Max Karl Ernst Ludwig Planck’s (1858-1947) work with black-body radiation is considered today to be the birth of quantum physics. His research in this field led him to create three fundamental units of mass, length, and time. Each of these units demonstrate, quite literally, the smallest measurement you can make of that subject. Planck time is, therefore, the smallest amount of time.
To understand what this means, you must first understand a Planck length (ℓP). Planck length is 1.6 x 10-35 meters. Written out, this number truly begins to reveal it’s small stature:
This is a hundred-million-trillion times smaller than a proton (who’s size is 1.6 x 10-15 meters). But where did he find this absurdly small measurement? From an equation using three fundamental constants: the gravitational constant (G), Planck’s Constant (the reduced Planck’s Constant in the equation ħ), and the speed of light in a vacuum (c).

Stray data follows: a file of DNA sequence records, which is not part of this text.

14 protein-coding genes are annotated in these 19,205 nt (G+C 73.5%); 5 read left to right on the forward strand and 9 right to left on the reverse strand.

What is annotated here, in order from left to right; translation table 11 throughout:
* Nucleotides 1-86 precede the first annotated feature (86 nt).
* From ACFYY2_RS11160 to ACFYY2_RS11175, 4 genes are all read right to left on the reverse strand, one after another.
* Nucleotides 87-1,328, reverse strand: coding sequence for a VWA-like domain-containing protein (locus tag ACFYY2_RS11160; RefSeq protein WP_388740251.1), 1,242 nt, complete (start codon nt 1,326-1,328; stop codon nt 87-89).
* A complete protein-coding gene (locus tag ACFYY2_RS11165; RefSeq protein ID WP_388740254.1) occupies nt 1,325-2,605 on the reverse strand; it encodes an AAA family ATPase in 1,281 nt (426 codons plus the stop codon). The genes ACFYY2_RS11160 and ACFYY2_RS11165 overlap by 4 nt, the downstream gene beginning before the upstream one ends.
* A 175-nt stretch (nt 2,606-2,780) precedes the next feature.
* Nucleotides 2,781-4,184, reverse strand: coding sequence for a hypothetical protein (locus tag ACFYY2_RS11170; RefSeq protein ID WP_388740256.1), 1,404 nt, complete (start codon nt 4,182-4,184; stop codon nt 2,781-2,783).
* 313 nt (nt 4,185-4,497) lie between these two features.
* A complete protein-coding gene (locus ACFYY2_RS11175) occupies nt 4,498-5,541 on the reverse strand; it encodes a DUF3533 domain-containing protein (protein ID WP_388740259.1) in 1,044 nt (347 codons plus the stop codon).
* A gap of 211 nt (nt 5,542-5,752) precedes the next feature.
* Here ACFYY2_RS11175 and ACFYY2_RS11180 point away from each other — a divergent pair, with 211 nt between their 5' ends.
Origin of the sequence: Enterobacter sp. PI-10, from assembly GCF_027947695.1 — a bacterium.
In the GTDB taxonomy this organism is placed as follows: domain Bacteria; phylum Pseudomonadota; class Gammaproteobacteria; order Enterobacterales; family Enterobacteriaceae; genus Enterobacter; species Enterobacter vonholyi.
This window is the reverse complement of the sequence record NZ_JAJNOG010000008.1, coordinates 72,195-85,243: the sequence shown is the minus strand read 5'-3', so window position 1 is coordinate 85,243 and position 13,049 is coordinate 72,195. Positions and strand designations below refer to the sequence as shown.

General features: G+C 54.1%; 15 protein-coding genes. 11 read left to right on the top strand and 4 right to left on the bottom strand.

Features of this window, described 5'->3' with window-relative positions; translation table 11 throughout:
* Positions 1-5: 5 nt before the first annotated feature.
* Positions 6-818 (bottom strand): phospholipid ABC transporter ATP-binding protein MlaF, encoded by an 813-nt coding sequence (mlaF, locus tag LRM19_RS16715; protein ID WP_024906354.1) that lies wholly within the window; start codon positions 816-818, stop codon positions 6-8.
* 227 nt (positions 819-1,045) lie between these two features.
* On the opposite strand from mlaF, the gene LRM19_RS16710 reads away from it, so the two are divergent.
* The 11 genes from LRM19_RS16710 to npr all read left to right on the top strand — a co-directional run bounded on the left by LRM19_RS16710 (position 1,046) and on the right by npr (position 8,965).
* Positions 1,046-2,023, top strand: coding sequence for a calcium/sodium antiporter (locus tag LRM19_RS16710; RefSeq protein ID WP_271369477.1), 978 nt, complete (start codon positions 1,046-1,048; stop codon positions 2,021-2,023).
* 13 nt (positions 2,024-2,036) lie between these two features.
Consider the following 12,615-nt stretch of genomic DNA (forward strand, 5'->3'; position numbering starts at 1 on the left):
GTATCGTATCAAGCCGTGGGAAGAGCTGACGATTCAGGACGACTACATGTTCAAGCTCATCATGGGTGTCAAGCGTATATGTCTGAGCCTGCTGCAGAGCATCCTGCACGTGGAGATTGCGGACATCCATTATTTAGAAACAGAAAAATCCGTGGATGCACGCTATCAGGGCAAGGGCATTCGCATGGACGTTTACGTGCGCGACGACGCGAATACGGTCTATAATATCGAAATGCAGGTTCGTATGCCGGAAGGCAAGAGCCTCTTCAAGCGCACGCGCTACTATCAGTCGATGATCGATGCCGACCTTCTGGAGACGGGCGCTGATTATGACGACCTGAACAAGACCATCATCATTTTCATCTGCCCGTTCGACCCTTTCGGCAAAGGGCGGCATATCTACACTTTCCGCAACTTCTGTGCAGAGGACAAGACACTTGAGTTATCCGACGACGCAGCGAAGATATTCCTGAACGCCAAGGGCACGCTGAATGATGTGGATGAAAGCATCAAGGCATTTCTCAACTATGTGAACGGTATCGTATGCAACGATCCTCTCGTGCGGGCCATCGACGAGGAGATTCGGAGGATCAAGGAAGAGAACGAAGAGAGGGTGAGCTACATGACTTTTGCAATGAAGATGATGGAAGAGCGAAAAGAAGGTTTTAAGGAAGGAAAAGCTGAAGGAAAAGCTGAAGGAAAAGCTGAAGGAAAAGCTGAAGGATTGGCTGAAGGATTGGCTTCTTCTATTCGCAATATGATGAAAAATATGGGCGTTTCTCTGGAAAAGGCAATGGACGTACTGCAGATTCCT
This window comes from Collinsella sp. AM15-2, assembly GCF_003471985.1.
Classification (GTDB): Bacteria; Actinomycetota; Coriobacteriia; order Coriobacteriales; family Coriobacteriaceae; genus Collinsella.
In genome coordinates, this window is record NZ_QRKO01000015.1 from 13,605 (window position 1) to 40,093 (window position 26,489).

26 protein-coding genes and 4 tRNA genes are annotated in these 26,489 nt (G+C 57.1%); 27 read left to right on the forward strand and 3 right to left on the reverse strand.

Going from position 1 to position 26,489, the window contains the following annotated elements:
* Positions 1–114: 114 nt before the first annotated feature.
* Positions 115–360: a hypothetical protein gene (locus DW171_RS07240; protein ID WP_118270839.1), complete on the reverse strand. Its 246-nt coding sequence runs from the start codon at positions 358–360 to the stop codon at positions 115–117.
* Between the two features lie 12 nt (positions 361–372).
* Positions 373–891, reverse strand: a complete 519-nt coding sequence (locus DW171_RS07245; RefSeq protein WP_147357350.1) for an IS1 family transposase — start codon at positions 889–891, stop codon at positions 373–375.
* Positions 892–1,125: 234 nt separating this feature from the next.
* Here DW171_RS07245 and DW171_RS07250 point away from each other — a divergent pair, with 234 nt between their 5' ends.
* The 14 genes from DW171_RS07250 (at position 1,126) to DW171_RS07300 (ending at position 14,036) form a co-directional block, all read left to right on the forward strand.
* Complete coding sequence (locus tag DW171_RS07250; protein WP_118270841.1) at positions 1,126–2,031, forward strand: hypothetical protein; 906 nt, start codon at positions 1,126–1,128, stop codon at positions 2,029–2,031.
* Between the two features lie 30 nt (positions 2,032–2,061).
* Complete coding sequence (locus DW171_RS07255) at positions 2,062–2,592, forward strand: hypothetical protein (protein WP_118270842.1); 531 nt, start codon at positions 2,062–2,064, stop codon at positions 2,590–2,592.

This is the smallest measurement that will ever be measured, even with advances in technology. A unit of Planck Time is the smallest amount of time that can be measured. It is the amount of time a photon of light takes to travel a Planck Length. Due to the fact that no smaller measurements of length can be made beyond Planck Length, and that nothing can travel faster than light: no smaller amount of time can be measured. It is the basic unit of time itself.
Personally, I like to think that if contact is made with extraterrestrial life, these constants will be used for better communication between two very different societies. Martians are not going to know what a second or a meter is!